This all began as a dialogue between my turtle, Robert Wilson, and his filter machine, as a kind of comic strip. As you will see, some of that proposal remains. It is an incomplete project. It was made more complex and difficult than I initially thought it would be by my desire to have these two discuss economic, geopolitical, and art historical matters from their own particular perspectives. How will a turtle and an aquarium filter discuss these issues without resorting to the petty debasements of anthropomorphism? Their dialogue is mostly picked from writings by Lenin, Rousseau, Bataille, Alain Badiou, and Nick Land. Those just happened to be the things I was reading at the time. Some other artist types were also in my field of vision, but you can probably figure those out for yourself. I’m not declaring my allegiance to any media-manufactured scenes by writing a list like that here. My prayer for serendipity is after-the-fact and born out of frustration. It is less an affirmation of chance than a shredding of sense. The confetti left-overs of an attempt at communication are what you now see. Haphazard as it is, this lack of method may yet produce the miracle of a dustpan, which, failing to create order, might still assist in some form of condensation. This is the best I can offer by way of an explanation. I will, however, offer some excuses, and a vague promise to pick up the thread again one of these days.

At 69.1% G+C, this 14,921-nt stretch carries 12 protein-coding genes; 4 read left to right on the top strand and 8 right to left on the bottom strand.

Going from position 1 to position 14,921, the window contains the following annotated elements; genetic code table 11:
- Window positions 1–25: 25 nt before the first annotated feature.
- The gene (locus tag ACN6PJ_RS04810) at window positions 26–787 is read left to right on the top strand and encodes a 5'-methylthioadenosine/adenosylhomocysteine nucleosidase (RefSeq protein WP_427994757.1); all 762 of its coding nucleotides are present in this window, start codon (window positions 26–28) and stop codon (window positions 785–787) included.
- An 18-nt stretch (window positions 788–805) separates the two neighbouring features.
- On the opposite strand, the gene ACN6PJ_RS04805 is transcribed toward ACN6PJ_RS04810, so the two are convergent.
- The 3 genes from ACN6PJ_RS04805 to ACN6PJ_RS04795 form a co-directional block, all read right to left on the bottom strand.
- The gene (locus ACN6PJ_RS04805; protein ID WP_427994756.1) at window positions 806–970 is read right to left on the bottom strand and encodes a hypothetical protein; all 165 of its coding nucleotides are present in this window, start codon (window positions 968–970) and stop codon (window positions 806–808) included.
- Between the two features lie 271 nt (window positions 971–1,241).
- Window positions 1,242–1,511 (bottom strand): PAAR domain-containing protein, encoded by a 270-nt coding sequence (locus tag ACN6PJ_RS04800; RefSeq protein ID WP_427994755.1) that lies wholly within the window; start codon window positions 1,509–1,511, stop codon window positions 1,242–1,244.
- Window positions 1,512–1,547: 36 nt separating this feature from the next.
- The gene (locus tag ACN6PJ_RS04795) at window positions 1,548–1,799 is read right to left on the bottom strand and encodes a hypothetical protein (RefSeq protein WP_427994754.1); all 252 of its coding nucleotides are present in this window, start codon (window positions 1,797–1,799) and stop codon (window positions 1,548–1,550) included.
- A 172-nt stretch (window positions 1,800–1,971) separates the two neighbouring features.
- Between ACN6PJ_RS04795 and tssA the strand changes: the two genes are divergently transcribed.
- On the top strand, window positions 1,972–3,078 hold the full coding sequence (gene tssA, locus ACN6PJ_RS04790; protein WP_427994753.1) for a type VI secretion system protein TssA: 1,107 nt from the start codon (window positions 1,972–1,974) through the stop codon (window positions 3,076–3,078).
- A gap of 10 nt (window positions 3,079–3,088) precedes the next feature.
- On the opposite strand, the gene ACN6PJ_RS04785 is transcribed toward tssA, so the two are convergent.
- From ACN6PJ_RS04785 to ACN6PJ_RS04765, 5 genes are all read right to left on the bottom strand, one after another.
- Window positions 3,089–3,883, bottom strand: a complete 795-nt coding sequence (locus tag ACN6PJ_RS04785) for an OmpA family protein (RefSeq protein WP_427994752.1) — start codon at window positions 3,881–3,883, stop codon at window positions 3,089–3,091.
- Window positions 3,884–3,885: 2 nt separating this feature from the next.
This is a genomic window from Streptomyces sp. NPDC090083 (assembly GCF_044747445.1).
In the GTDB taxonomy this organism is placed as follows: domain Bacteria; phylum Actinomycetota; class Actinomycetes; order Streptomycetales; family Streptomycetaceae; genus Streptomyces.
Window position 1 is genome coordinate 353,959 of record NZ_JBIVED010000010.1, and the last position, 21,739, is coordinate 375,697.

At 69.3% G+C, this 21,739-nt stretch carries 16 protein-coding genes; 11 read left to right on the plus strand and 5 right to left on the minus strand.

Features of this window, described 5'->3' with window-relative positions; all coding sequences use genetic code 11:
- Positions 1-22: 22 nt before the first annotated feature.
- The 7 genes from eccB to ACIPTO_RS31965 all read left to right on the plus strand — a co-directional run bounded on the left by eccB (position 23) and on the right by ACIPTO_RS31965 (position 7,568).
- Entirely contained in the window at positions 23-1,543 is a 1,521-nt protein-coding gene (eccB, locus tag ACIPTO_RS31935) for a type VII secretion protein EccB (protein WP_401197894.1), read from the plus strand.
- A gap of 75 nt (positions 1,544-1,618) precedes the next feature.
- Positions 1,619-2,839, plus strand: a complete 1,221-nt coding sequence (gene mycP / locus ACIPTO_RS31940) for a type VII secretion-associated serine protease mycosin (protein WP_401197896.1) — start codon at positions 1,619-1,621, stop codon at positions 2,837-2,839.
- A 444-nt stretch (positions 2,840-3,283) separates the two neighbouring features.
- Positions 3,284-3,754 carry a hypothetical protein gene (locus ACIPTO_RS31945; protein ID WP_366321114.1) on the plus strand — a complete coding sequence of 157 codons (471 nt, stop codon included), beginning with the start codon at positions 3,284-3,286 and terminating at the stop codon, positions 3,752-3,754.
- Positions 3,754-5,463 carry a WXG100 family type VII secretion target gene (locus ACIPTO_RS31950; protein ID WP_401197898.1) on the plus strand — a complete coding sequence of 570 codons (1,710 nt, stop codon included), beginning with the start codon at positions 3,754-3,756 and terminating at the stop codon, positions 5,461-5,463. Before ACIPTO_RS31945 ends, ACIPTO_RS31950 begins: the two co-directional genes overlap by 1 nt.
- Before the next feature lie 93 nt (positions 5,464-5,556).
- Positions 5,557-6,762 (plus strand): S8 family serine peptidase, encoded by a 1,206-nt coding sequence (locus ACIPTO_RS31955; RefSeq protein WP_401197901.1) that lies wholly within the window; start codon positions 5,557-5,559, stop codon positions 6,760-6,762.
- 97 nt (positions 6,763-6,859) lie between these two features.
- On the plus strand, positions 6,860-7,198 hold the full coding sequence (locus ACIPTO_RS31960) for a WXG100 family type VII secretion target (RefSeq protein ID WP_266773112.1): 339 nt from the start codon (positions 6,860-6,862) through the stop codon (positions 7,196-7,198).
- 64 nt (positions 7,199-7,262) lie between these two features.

1.There was not enough time. This is disingenuous, because given all the time in the world, I would still become distracted trying to articulate a concept with any degree of coherence. I am pretty lazy in that regard. I have no desire to make a virtue out of this condition, although I know some of you will attribute a degree of belligerence to these words. I assure you, it is not there.
Of course, that may be exactly what I am doing here, in revisiting old themes. I’ve already given the answer to the question of dialogue in the Bookshelf sculptures I made in 2007 and the video “First Thought, Then Sustenance” for my exhibition “The Prosperity of The Author, The Misfortune of The Plagiarist” so why ask the question again? As for the so-called “Super Supplemental” collages, they are an extended exercise in cowardice. Saying nothing by saying too much is like reading your laundry list to the therapist, or reciting tautologies from the lectern to a class of obedient pupils. “For whom?”, as Mao might ask, or alternately “Who is your Big Other?” from Jacques Lacan. Judging by my list of authors here, it would seem that I am trying to impress a hiring board in the comparative lit dept. of a community college. But it may turn out that my laundry list was what they really wanted to see anyway. Robert Wilson has his laundry list as well but has chosen a path of silent observation, rather than making a spectacle of himself. A modest temperament is befitting of a turtle, but I find it disingenuous in humans. So don’t bother dignifying yourself on my account. I won’t be handing out any prizes for it. On the other hand, I am sure there are those of you who would like to see me as your ally in some absurd “freedom of speech” crusade. Maybe you think by dint of my affinity for vulgarity, I will be on your side in this matter. Don’t count on it. Since thought is not free, it is stupid to pretend that some measure of freedom inheres in even the most offhanded remarks, or for that matter, the most considered ones. Freedom is a meaningless word when it comes to speech and art. You are as free to say what you like as Robert Wilson is free to move about his aquarium.
Justin Lieberman, 9 feb 2015